They also see we Hungarians in California as technologically skilled, strong in IT, but weak in sales. This is a returning pattern, and it’s a problem for the entire region. Also, the typical American startups have more fluff; we are kind of deeper, technologically speaking.
In a speech at the Budapest private banking summit, you said the decision of investing in certain startups is just a question of trust. “You don’t need to understand – you won’t, because most of these companies deal with new technology. You just need to trust the guy that at least he knows what he’s doing.” How can you say that? Nobody knew plasma or 3D would win the race.
It’s one part voodoo, one part experience. We hope, and we do everything we can to give the ‘startuppers’ a chance. Most startups don’t invent something radically new; they rather combine existing methods and technologies. This is why experience, expertise, matters so much. The startup community is still young; it could take another decade or so to gather the needed experience, with exits and falls behind us. But very few Hungarian startups have exited as yet.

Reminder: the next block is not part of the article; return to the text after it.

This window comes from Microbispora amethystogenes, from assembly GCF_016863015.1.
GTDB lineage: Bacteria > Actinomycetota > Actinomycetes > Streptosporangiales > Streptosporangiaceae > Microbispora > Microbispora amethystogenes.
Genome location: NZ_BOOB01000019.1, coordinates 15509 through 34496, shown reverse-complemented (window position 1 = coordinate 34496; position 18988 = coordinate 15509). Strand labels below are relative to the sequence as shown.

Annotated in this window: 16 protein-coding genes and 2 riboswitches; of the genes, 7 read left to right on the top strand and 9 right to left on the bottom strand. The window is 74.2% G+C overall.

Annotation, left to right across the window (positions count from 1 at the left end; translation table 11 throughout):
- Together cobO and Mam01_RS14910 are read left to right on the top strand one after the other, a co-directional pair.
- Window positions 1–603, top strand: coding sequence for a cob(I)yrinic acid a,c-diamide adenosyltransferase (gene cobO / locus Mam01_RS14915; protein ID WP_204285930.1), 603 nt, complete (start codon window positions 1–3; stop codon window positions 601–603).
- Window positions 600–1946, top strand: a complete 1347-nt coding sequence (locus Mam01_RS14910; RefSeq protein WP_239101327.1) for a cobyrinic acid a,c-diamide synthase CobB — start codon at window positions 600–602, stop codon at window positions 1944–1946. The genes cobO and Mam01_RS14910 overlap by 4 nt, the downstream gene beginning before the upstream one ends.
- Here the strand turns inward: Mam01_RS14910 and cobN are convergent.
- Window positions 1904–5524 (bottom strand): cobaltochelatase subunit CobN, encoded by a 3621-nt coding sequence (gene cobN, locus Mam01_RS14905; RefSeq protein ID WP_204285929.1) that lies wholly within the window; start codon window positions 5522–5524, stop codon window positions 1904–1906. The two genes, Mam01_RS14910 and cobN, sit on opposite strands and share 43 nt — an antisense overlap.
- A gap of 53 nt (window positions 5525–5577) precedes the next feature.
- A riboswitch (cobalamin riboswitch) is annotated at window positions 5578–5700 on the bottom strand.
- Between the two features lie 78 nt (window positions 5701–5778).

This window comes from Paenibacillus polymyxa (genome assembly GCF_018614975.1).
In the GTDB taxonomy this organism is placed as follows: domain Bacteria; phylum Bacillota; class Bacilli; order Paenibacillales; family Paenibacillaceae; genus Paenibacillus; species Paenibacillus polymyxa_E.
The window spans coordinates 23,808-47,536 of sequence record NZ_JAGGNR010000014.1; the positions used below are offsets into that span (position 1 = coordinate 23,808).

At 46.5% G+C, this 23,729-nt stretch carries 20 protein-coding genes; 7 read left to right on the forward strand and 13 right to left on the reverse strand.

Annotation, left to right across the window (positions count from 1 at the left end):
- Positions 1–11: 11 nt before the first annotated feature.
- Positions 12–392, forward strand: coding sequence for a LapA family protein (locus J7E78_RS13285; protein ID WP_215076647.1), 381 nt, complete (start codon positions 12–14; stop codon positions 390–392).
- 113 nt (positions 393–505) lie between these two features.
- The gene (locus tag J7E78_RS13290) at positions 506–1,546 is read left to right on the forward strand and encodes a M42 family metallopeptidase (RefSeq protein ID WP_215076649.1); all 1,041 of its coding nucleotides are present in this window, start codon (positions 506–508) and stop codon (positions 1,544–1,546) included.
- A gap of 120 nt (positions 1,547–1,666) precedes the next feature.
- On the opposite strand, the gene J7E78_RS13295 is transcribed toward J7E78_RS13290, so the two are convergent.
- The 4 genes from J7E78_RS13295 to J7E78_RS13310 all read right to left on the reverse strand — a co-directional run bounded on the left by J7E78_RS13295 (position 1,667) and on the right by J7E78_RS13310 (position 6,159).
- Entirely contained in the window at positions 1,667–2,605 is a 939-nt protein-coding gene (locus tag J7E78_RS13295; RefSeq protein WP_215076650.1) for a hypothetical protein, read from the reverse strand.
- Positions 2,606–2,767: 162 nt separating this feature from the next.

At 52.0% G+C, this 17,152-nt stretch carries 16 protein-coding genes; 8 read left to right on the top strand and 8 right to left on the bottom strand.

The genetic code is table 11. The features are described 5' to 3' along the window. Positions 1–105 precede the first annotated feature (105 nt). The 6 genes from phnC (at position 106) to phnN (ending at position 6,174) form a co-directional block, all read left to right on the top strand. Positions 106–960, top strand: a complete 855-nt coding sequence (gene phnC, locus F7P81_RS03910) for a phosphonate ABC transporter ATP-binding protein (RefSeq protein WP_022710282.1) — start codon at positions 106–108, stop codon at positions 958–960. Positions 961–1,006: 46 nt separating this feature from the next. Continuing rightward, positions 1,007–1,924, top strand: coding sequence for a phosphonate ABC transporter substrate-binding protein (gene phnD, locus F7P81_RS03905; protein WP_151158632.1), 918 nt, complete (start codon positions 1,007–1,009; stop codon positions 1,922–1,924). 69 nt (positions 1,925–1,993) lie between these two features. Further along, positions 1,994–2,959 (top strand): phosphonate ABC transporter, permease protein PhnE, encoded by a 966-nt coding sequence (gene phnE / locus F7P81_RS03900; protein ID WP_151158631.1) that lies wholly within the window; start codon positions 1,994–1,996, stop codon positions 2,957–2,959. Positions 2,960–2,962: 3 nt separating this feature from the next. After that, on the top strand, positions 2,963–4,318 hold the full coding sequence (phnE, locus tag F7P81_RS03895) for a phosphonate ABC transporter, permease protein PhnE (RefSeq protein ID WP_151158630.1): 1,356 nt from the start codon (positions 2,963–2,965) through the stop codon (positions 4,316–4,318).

As for the voodoo component, investors and startups also hope to find that gem, but it’s usually not about big ideas or miracles. It’s the methods, the strategies you apply that count. It’s very hard to see if it’s going to be plasma or something else. What you can do is to create an environment for the seeds, let them grow, inspire their work, as opposed to controlling and forcing them. If you can do this, and you have 15-20 teams and they are not complete idiots, someone will rise up. Which doesn’t mean we shoot blindfolded, but it’s blind luck whether or not you put your hands on the future’s technology.
Force and control is exactly what some angels fall back on to ensure they don’t fall, including enforcing managerial rights in their entrepreneurs’ companies.
The essence of angel investments is in the close relationship with the founders. The more experience you have, the more right you might feel to have control. But if you’re so smart, why not start your own stuff? Angels help in implementing someone else’s ideas, so it’s their world, we should respect that. It’s not healthy to create a hierarchical relationship with your entrepreneur, the best practices which we start to see now prove that. On the contrary, the cooperation of several angels, forming investor circles, where each brings in their own expertise and connections, this is the way to success.